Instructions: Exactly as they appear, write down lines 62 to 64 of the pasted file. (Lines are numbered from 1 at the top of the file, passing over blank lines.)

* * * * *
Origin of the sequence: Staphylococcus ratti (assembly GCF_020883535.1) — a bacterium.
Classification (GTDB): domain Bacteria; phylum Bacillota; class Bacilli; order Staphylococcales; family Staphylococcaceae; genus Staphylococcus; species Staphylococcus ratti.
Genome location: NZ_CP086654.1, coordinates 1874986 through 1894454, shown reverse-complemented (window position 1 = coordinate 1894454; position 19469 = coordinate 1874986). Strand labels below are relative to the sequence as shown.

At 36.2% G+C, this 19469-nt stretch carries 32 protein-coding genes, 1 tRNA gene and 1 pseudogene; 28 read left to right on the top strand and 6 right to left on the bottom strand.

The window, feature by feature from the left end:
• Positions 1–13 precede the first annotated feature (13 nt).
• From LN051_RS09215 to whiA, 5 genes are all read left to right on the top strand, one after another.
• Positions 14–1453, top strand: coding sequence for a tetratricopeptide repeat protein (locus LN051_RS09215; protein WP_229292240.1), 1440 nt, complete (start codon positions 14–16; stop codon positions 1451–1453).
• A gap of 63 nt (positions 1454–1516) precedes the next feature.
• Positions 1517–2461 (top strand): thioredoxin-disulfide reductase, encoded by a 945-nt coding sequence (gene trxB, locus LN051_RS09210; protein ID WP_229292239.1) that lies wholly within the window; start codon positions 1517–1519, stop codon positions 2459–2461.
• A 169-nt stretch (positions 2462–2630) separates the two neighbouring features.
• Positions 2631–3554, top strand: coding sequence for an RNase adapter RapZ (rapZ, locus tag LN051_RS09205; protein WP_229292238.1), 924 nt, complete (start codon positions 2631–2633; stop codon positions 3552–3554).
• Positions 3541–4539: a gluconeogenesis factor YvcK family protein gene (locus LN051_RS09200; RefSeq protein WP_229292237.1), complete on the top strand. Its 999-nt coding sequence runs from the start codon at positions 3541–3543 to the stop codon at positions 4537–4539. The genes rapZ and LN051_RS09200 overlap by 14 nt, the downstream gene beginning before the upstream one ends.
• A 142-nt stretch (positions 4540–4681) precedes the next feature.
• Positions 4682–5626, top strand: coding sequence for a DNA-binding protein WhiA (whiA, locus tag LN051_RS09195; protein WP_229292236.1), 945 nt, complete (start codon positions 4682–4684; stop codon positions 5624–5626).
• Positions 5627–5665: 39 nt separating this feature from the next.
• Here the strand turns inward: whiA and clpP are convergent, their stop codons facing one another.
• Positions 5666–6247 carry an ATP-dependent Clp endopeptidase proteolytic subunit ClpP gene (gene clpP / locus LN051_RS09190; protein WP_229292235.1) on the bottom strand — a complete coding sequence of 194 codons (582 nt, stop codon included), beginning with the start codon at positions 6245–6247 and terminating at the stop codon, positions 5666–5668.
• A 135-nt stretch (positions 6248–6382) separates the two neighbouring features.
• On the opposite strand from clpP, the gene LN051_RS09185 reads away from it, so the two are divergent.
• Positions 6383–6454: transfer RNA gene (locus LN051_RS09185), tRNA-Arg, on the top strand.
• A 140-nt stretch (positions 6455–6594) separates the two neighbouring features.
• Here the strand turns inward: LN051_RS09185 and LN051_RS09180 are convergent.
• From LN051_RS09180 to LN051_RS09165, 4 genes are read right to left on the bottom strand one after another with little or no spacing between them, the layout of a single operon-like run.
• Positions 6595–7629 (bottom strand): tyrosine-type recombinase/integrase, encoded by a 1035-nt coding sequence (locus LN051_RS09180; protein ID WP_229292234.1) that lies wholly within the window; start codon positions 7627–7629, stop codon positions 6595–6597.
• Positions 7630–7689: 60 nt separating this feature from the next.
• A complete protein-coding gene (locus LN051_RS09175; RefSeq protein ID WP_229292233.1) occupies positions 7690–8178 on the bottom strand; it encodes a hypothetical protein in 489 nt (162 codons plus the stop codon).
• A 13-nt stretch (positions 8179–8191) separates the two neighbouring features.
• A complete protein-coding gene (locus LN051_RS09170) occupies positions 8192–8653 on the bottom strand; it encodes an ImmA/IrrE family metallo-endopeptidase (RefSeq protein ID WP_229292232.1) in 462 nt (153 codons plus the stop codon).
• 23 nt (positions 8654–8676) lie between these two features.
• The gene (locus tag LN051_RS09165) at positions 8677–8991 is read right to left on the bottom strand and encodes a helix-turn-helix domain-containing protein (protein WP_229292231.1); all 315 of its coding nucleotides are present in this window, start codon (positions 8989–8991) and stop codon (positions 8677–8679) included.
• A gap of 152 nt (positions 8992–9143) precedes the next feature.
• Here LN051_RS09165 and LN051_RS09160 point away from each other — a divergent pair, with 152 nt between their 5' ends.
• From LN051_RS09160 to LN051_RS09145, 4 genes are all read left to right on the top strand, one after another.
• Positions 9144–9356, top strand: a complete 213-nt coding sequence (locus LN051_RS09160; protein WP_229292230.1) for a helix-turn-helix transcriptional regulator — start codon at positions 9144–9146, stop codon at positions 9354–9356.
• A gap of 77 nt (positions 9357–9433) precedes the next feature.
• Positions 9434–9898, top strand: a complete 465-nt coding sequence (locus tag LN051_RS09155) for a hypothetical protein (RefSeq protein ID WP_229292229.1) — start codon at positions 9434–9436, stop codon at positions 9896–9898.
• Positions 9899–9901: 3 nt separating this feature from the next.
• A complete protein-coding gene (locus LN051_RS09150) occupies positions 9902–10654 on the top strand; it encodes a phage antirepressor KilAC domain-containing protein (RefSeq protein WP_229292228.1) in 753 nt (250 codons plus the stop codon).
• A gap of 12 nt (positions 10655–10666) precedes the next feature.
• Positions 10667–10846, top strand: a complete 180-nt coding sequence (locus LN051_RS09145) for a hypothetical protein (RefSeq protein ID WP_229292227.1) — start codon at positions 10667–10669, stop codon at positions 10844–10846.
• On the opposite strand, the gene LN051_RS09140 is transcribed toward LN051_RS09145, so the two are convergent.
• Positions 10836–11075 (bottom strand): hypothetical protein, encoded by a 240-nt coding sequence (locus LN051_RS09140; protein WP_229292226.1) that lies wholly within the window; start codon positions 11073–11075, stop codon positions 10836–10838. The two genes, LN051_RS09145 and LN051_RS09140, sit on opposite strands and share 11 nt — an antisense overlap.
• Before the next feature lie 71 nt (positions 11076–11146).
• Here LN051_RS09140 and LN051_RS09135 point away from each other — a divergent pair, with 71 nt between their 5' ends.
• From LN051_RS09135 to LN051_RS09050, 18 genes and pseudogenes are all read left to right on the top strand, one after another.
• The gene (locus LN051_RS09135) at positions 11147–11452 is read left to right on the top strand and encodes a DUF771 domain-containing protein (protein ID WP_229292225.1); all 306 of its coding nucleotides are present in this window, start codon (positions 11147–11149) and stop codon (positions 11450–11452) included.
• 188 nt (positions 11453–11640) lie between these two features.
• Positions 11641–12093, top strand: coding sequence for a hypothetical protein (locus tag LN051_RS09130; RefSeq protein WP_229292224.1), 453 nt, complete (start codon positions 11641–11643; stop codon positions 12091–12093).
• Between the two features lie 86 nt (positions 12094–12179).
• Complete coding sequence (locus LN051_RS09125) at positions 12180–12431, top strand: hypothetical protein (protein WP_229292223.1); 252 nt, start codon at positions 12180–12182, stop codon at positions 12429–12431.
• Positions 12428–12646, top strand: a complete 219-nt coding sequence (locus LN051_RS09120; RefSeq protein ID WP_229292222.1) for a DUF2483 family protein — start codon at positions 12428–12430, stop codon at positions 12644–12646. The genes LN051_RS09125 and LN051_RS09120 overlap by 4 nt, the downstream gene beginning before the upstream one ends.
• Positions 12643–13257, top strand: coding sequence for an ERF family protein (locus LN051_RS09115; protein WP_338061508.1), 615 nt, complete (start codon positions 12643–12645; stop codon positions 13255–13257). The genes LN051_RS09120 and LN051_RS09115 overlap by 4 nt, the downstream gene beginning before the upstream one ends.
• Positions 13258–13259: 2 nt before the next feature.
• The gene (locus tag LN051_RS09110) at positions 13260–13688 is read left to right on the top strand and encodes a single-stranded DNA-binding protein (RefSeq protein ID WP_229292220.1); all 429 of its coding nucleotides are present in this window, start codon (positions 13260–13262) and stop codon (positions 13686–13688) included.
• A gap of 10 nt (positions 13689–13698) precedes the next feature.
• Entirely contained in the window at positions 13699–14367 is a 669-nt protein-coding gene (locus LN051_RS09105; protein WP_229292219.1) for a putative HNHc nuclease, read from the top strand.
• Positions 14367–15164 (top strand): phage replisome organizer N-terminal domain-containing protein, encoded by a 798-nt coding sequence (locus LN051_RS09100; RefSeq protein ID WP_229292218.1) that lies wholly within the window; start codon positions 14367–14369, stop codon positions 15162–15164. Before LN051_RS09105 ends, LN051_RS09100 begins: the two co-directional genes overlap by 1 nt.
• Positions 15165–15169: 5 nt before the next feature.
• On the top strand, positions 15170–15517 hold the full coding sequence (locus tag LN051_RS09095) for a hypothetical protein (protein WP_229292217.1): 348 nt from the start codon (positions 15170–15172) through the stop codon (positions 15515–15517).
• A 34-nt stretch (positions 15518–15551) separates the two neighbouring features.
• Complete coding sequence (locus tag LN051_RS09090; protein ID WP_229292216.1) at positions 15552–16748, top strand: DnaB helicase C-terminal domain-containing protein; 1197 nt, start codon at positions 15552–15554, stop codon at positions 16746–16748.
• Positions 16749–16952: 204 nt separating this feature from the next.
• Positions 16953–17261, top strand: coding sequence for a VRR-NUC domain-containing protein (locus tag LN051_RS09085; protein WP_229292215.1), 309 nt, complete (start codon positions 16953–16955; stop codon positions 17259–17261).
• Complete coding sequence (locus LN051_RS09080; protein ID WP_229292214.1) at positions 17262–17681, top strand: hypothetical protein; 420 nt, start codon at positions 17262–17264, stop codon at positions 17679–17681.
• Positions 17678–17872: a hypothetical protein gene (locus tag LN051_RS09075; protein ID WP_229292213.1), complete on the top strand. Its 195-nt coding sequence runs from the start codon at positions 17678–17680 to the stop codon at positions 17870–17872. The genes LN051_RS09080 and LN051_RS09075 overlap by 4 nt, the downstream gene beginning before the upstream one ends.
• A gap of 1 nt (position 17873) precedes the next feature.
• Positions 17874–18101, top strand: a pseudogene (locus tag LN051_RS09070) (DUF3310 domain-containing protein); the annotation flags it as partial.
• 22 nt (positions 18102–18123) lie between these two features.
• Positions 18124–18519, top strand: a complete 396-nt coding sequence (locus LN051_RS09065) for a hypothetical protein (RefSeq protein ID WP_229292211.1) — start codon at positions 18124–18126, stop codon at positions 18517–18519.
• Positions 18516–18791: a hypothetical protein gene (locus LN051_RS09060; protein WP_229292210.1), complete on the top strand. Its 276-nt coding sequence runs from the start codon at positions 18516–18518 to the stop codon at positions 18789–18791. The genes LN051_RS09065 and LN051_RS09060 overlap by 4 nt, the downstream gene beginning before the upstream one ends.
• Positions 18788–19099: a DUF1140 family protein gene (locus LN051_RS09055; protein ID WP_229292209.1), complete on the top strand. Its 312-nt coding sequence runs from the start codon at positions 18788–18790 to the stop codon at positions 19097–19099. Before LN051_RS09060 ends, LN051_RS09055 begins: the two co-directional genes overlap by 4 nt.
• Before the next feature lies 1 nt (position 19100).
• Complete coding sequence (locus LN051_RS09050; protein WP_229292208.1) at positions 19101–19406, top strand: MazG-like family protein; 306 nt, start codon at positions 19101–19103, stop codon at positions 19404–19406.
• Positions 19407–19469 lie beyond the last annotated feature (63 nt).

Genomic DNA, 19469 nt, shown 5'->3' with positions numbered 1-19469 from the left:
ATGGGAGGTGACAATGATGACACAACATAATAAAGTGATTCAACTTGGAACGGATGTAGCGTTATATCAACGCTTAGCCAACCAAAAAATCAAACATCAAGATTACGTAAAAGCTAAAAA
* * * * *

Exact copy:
• Complete coding sequence (locus tag LN051_RS09090; protein ID WP_229292216.1) at positions 15552–16748, top strand: DnaB helicase C-terminal domain-containing protein; 1197 nt, start codon at positions 15552–15554, stop codon at positions 16746–16748.
• Positions 16749–16952: 204 nt separating this feature from the next.
• Positions 16953–17261, top strand: coding sequence for a VRR-NUC domain-containing protein (locus tag LN051_RS09085; protein WP_229292215.1), 309 nt, complete (start codon positions 16953–16955; stop codon positions 17259–17261).